Daniel Battsek, President of Cohen Media Group, which acquired the movie in Toronto, was struck by how “impressive” the film is, and the “phenomenon of Edgar Ramirez, a crossover star in both Latin American and English-language which gave it a different spin and it’s those things that set it apart.” At screenings and Q&As in LA, the UTA-repped Arvelo says he’s been moved by the “curiosity and interest of people in South American history and in figures such as Bolivar… What has surprised me the most about those Q&As is people’s thirst to know more about that historical event.” Having been close to the altar before, Arvelo says an Oscar nomination would be a very big deal. “I can’t imagine someone who doesn’t celebrate such an honor. Making films is a highly complicated craft that always entails great sacrifices. After completing the usually hard and demanding journey of a film, receiving an award or a nomination will always be a reason for celebration. I must confess that it is already a huge honor and award for me that the film has stirred up so many emotions and beautiful reviews.”
Ida (Poland), U.S. Distributor: Music Box
Pawel Pawlikowski’s Ida originally came out back in the fall of 2013, but it’s top of mind among awards bodies this year. After garnering a Golden Globe nomination last week, it went on to scoop five European Film Awards over the weekend. The director of such films as My Summer Of Love and The Woman In The Fifth tells me “I’ve never had this before, this long run of excitement and visibility… I’ve had to change my body clock.” The black-and-white shot film is the story of Anna, a young novitiate nun who learns she has a living relative she must visit before taking her vows. Her aunt Wanda informs the girl her real name is Ida and that she is in fact Jewish. The two then embark on a life-changing journey in the 1960s just as Poland was itself transforming. The film has done well in its European releases and went out Stateside earlier this year to a $3.7M gross. Pawlikowski says, “I always theoretically knew if you believe (in the movie) and it excites you, it should hit the chord. But this time, the theory came true.”
The story of Ida came about over a long period. “I started with a ‘Jewish nun situation’ a long time ago… then put her together with Wanda, based on somebody I once met. Suddenly there was this brilliant relationship and a forward momentum and it lurched forward and then just this urge to make the story of the 60s was under my skin. I feel very strong and nostalgic about (the period). Some people think it’s just a grim, ugly Polish tragic movie. But it’s beautiful too. The period of the early 60s, recovering from war and Stalinist terror was suddenly full of possibilities.”
Music Box Films released Ida in the U.S. after acquiring it in the fall of 2013. President Ed Arentz tells me, “What I saw in Ida was a story I hadn’t seen before; about the legacy of the Holocaust, set in 1962 and also about the failure of the Communist dream… That’s to me what was really fascinating, what Poland and what Eastern Europe looked and felt like in 1962 with tiny little buds of future change.”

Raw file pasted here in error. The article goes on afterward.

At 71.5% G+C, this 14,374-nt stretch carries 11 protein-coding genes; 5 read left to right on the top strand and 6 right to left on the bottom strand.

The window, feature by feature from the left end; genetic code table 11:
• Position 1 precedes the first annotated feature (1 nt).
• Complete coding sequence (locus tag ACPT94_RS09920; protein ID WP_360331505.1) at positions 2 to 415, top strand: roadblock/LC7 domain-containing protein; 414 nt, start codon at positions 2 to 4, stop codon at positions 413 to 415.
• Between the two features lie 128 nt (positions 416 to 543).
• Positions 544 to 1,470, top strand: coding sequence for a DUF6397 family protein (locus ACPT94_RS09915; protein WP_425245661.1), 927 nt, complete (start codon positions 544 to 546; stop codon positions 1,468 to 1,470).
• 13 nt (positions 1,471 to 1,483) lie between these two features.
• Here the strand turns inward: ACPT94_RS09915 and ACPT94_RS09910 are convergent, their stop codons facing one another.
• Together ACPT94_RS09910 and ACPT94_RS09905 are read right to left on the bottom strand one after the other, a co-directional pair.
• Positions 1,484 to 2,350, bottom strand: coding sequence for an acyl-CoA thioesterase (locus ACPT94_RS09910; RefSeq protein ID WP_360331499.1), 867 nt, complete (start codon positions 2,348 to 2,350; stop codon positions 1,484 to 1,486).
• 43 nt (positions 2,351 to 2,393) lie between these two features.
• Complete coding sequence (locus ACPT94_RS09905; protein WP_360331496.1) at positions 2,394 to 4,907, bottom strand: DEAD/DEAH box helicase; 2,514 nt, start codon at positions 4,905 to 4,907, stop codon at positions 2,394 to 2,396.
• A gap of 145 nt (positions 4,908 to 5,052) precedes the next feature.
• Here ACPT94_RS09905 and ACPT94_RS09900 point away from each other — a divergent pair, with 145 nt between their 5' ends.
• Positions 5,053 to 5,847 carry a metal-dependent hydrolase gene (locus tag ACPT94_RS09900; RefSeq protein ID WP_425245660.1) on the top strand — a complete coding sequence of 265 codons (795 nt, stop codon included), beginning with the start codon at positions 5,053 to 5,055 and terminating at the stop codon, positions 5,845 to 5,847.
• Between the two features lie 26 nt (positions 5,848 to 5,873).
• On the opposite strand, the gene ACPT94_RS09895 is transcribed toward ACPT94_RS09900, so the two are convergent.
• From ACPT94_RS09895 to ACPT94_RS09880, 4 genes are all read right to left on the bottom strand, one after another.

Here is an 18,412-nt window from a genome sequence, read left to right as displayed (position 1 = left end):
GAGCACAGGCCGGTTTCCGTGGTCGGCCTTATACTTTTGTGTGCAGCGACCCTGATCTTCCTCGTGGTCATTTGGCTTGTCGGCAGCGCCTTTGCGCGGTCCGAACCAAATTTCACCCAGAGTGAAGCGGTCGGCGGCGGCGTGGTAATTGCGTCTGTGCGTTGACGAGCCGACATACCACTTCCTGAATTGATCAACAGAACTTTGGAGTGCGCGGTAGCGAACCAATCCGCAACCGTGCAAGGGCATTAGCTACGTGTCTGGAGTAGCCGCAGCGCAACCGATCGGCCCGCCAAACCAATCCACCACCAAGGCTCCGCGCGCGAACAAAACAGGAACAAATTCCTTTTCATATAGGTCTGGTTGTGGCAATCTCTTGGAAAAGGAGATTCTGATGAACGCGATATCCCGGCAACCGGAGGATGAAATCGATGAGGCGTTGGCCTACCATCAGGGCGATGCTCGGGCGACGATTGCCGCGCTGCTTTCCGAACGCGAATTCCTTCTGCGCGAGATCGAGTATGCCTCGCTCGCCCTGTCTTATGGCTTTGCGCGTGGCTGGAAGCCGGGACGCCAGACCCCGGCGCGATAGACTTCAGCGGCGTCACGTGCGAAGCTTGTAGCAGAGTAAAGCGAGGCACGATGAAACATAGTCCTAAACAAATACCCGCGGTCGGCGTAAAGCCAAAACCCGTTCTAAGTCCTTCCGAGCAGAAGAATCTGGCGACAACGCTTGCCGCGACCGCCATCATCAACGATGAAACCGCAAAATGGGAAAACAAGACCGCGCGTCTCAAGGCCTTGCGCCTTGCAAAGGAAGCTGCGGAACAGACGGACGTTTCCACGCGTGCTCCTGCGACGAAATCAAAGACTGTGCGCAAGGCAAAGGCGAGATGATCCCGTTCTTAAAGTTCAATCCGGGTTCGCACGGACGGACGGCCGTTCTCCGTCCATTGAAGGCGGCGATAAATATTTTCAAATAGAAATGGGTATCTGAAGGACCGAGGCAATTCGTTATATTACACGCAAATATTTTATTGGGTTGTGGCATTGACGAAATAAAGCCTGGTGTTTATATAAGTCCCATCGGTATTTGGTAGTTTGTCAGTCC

The choice to make Ida in black-and-white with a camera that hardly moves came from the helmer’s recollections about the past. “My family albums from the period are in black-and-white. I wanted it to feel timeless and abstract… By not moving the camera and using a certain type of framing, I was trying to lift it to a timeless fairy tale and a hard hitting disaster.” Co-lead Agata Trzebuchowska was discovered in a café in Warsaw. “After looking high-and-low for months and months, in the end Agata was reading a book in a café. We approached her and she wasn’t terribly interested (in acting) but she had seen some of my previous films.” With the Oscar shortlist approaching, the CAA-repped Pawlikowski says he had very positive feedback during his Academy screenings and Q&As. “People love the film and I love them back.” The possibility of a nomination or an award is “important because it’s great that this film which I love is being liked and appreciated, and the whole team is being elevated — these beautiful actresses and a young DOP on his first job. It’s great for all of us and for Polish cinema.”
Winter Sleep (Turkey), U.S. Distributor: Adopt Films
A Cannes fixture who has won myriad prizes, it took Nuri Bilge Ceylan’s Winter Sleep this year to finally nab him the Palme d’Or. The Turkish filmmaker has been his country’s representative three times previously at the Oscars, and was shortlisted with Three Monkeys in 2008. Known for his expansive, yet intimate dramas that can run three hours and more, Ceylan says of those that criticize him for that, “I understand them. But I prefer to walk my own way.” Winter Sleep, at 196 minutes, is a Chekhovian drama set in an Anatolia hotel run by Aydin, a retired actor. As the snow begins to fall, a sort of cabin fever ensues for Aydin as he tends to a stormy relationship with his wife and arguments about rich vs poor with his recently divorced sister.
Ceylan says the starting point for the film was the Chekhov story The Wife. For 15 years, he “wanted to make a film based on that. It is only after (2011’s Once Upon A Time In Anatolia) that I felt confident enough to make it. Each time I read it again during those 15 years, I felt deeply affected by it once more.” Chekhov has been a big influence on the filmmaker, but not solely based on the Russian author’s talent, it’s also “his personality and his vision of life” which have been important. “I find him very wise first of all. And I believe, on the contrary to what he often says in his works, he is extremely pessimistic and a desperate person deep inside.”
Winning the Palme d’Or for Ceylan was a great feeling, but he says, “I know that such praises are like the fireworks in our lives. They create lots of lights. But after the fireworks, generally a deeper darkness comes in.” He’s also realistic about the Oscars, “People talk and write. I am just watching it from the outside like somebody else. It is a popular award. And Turkey is never nominated. Perhaps that makes it more important for my country than its importance for me.” Adopt Films principal Tim Grady is a bit more sanguine, “Our passion for Winter Sleep is boundless,” he tells me. “We hope the film clears every hurdle from now through February 22.” It’s “a magnificent film and we can only hope Academy members watch the entire film… It will be a rich and rewarding experience.”